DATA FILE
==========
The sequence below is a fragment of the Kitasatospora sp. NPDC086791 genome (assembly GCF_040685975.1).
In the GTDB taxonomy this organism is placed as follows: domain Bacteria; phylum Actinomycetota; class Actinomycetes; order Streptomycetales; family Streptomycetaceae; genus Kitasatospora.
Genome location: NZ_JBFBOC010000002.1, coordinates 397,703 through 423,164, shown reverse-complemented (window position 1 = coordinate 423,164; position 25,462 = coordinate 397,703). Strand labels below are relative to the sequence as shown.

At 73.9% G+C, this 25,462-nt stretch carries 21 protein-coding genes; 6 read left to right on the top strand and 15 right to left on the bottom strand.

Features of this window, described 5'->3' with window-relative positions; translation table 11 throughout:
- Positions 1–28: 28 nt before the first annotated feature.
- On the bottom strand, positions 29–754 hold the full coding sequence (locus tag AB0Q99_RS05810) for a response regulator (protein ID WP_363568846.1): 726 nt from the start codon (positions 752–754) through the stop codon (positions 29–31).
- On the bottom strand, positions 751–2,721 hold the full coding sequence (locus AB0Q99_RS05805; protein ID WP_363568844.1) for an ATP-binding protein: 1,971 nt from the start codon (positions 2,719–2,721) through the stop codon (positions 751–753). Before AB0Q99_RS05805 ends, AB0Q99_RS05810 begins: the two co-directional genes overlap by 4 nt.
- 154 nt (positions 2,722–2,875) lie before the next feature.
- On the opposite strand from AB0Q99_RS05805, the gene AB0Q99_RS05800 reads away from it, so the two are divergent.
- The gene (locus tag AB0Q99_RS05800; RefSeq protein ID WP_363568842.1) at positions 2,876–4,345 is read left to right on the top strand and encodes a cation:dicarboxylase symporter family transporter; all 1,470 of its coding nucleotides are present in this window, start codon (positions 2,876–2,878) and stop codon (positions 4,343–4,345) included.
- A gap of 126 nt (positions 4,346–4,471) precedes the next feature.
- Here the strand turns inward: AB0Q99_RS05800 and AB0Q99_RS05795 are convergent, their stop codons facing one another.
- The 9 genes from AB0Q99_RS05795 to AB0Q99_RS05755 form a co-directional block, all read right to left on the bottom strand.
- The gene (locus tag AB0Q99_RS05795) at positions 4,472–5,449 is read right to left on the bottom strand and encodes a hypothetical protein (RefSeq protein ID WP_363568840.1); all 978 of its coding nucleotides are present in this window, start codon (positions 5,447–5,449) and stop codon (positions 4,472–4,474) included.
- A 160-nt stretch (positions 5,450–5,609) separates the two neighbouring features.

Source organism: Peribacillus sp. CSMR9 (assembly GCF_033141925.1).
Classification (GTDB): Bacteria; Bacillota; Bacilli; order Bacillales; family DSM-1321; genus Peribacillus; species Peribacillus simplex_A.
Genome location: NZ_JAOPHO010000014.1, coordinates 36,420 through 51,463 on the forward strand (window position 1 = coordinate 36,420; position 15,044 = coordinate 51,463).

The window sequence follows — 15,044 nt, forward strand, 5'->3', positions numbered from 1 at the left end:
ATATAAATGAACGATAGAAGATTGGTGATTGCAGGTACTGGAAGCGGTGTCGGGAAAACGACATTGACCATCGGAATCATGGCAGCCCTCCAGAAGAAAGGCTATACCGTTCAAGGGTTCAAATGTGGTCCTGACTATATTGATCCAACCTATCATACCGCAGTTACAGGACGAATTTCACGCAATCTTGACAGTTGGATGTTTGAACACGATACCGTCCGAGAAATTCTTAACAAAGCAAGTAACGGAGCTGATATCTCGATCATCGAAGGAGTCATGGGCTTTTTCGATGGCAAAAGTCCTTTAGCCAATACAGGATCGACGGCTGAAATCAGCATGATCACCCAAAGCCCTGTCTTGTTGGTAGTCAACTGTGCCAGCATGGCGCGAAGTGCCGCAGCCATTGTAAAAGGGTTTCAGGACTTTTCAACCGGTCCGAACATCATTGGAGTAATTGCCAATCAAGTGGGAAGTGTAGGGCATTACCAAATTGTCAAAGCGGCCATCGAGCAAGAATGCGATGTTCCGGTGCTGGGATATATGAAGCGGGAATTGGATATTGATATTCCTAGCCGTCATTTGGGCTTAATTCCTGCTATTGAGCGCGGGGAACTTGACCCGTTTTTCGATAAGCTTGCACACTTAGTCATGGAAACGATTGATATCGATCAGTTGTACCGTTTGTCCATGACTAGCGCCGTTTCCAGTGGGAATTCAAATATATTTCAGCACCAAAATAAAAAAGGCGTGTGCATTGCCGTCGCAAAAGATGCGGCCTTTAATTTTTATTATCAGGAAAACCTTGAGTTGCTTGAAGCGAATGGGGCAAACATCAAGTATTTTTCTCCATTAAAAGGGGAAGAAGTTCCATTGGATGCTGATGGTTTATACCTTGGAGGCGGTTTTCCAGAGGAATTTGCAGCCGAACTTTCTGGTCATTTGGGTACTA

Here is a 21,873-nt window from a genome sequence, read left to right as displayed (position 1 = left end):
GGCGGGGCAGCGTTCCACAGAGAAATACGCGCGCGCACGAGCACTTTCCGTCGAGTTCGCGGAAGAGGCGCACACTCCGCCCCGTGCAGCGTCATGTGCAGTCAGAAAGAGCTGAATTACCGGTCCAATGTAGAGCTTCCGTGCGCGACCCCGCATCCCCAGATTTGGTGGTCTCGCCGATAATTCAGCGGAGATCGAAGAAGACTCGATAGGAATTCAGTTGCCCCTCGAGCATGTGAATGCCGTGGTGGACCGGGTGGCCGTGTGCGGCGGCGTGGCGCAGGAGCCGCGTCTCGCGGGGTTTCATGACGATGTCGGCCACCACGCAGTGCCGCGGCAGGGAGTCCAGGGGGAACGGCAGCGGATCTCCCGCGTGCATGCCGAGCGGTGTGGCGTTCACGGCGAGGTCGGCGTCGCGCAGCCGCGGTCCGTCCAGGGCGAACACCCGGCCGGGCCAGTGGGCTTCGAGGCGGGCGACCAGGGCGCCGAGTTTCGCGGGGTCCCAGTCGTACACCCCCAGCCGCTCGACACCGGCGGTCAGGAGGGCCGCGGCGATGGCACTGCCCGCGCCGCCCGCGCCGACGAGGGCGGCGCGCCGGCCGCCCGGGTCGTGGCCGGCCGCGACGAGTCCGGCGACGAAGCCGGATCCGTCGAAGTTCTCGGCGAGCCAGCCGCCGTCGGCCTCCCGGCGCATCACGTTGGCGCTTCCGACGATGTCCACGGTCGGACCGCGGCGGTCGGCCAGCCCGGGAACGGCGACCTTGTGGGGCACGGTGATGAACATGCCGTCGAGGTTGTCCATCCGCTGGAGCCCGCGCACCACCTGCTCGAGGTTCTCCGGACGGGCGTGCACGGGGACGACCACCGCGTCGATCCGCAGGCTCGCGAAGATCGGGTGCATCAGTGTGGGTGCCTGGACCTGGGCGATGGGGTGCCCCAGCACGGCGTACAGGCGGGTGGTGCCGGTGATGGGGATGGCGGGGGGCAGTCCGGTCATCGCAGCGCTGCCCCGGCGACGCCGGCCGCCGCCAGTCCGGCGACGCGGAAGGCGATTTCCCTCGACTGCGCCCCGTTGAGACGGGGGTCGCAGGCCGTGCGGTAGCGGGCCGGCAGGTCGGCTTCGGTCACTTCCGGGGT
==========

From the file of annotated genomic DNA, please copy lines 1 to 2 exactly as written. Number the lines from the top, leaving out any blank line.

The sequence below is a fragment of the Kitasatospora sp. NPDC086791 genome (assembly GCF_040685975.1).
In the GTDB taxonomy this organism is placed as follows: domain Bacteria; phylum Actinomycetota; class Actinomycetes; order Streptomycetales; family Streptomycetaceae; genus Kitasatospora.